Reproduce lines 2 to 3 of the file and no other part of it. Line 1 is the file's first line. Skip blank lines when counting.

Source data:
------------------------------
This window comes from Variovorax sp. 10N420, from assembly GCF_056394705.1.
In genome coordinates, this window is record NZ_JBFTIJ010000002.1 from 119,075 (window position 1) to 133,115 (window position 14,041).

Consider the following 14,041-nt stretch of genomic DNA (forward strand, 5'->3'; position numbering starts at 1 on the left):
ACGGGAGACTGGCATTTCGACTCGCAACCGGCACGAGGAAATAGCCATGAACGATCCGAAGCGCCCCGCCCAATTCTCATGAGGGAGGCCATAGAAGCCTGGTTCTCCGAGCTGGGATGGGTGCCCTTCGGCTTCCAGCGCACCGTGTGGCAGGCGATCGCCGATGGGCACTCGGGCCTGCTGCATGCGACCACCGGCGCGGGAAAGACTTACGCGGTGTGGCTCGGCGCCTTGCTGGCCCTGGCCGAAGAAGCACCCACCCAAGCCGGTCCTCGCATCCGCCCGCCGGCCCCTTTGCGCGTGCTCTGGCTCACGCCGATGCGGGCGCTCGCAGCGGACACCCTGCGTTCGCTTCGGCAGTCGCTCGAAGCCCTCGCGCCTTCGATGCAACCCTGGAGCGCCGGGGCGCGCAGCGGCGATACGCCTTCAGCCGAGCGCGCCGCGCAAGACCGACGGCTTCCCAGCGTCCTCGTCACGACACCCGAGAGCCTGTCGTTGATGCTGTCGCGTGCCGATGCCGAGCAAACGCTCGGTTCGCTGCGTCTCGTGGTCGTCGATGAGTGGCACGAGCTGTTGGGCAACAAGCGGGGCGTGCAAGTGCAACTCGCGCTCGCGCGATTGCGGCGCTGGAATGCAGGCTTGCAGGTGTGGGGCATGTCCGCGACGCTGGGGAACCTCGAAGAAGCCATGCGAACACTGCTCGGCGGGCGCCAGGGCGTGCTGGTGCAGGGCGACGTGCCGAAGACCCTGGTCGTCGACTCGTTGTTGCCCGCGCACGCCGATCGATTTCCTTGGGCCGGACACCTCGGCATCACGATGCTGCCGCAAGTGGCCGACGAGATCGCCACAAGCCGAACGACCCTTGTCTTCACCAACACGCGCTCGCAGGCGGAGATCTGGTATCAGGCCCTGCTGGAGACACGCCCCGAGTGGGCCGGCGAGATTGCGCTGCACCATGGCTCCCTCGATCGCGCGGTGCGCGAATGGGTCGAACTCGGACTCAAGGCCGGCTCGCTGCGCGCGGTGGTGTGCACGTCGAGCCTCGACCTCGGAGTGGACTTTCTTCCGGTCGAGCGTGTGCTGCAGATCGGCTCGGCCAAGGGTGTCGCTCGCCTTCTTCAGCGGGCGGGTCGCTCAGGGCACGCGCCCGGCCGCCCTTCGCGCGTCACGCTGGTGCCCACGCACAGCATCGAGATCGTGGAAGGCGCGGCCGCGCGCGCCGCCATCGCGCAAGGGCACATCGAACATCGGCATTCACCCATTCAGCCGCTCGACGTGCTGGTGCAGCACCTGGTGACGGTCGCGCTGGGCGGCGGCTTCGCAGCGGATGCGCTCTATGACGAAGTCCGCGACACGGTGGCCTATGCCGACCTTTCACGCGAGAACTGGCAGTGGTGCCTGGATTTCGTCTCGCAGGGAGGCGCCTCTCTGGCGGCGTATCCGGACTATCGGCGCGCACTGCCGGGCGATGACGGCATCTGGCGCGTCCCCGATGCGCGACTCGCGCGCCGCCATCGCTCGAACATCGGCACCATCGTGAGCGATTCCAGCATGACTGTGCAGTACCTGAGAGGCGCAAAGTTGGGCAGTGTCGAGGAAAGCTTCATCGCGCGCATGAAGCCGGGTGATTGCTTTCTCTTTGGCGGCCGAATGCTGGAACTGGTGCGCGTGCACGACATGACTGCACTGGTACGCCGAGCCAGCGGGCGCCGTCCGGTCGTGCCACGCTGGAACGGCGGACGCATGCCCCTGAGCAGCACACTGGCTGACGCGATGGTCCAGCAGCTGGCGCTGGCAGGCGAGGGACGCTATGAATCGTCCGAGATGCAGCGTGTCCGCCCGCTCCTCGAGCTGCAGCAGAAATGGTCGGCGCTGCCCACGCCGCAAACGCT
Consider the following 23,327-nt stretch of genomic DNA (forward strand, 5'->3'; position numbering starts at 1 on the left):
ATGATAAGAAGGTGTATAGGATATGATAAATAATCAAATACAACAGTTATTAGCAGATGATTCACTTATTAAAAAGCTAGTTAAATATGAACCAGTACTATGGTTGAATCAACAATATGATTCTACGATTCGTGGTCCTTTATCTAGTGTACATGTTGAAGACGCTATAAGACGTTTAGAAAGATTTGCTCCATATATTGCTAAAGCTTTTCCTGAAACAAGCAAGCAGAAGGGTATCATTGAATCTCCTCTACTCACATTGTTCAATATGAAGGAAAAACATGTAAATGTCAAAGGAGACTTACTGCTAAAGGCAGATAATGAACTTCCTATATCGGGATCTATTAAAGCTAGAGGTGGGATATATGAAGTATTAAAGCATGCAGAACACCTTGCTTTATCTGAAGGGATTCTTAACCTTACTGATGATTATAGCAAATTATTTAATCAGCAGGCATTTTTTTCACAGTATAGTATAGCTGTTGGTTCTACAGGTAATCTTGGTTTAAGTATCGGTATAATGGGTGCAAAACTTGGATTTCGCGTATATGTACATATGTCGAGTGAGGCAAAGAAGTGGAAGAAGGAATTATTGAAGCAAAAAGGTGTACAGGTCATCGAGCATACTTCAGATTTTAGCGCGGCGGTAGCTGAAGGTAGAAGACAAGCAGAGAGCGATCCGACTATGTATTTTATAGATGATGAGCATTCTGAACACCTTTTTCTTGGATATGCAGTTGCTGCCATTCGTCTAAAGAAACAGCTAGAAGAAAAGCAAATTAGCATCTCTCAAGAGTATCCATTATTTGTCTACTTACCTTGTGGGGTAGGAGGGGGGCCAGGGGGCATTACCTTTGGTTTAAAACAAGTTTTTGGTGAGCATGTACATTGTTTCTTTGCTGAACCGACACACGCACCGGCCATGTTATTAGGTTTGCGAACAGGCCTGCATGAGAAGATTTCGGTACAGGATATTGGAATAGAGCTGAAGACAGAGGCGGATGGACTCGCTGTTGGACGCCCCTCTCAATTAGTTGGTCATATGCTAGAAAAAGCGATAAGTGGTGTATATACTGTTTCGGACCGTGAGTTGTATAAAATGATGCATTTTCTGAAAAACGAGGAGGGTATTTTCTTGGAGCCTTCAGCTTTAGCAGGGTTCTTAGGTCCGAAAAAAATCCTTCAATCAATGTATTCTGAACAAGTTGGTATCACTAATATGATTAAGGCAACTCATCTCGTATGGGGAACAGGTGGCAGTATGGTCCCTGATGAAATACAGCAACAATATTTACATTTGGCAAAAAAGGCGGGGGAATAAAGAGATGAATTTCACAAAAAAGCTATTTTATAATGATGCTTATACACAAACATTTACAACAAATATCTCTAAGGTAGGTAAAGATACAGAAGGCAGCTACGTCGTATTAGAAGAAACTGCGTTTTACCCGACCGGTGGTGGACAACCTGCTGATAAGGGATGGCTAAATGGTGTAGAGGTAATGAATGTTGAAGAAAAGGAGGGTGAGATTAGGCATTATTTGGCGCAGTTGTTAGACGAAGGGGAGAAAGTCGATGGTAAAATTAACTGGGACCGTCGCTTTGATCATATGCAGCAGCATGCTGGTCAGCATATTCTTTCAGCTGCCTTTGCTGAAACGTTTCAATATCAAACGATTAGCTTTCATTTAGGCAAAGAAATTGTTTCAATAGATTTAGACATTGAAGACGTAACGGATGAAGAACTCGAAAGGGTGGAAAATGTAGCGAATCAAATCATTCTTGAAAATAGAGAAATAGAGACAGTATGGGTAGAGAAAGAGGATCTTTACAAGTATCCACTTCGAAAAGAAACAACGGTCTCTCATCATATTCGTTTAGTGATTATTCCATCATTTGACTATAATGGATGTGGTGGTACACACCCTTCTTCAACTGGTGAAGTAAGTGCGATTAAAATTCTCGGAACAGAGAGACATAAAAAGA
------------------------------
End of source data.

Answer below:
In genome coordinates, this window is record NZ_JBFTIJ010000002.1 from 119,075 (window position 1) to 133,115 (window position 14,041).

Consider the following 14,041-nt stretch of genomic DNA (forward strand, 5'->3'; position numbering starts at 1 on the left):